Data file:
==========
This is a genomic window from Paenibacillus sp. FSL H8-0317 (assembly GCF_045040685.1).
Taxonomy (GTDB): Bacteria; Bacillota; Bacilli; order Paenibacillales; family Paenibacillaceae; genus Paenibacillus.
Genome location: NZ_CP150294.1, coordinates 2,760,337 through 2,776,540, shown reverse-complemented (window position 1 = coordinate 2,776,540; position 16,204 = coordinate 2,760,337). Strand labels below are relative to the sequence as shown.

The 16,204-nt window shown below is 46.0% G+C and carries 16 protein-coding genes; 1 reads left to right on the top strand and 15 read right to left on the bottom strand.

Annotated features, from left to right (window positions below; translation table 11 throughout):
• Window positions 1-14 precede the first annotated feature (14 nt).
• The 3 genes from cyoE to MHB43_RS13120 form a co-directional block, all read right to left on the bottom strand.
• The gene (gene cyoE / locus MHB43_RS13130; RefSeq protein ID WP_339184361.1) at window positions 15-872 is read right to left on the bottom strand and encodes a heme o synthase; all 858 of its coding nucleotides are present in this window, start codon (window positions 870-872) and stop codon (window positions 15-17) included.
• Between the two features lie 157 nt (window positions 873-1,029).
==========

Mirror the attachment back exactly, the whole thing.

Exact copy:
This is a genomic window from Paenibacillus sp. FSL H8-0317 (assembly GCF_045040685.1).
Taxonomy (GTDB): Bacteria; Bacillota; Bacilli; order Paenibacillales; family Paenibacillaceae; genus Paenibacillus.
Genome location: NZ_CP150294.1, coordinates 2,760,337 through 2,776,540, shown reverse-complemented (window position 1 = coordinate 2,776,540; position 16,204 = coordinate 2,760,337). Strand labels below are relative to the sequence as shown.

The 16,204-nt window shown below is 46.0% G+C and carries 16 protein-coding genes; 1 reads left to right on the top strand and 15 read right to left on the bottom strand.

Annotated features, from left to right (window positions below; translation table 11 throughout):
• Window positions 1-14 precede the first annotated feature (14 nt).
• The 3 genes from cyoE to MHB43_RS13120 form a co-directional block, all read right to left on the bottom strand.
• The gene (gene cyoE / locus MHB43_RS13130; RefSeq protein ID WP_339184361.1) at window positions 15-872 is read right to left on the bottom strand and encodes a heme o synthase; all 858 of its coding nucleotides are present in this window, start codon (window positions 870-872) and stop codon (window positions 15-17) included.
• Between the two features lie 157 nt (window positions 873-1,029).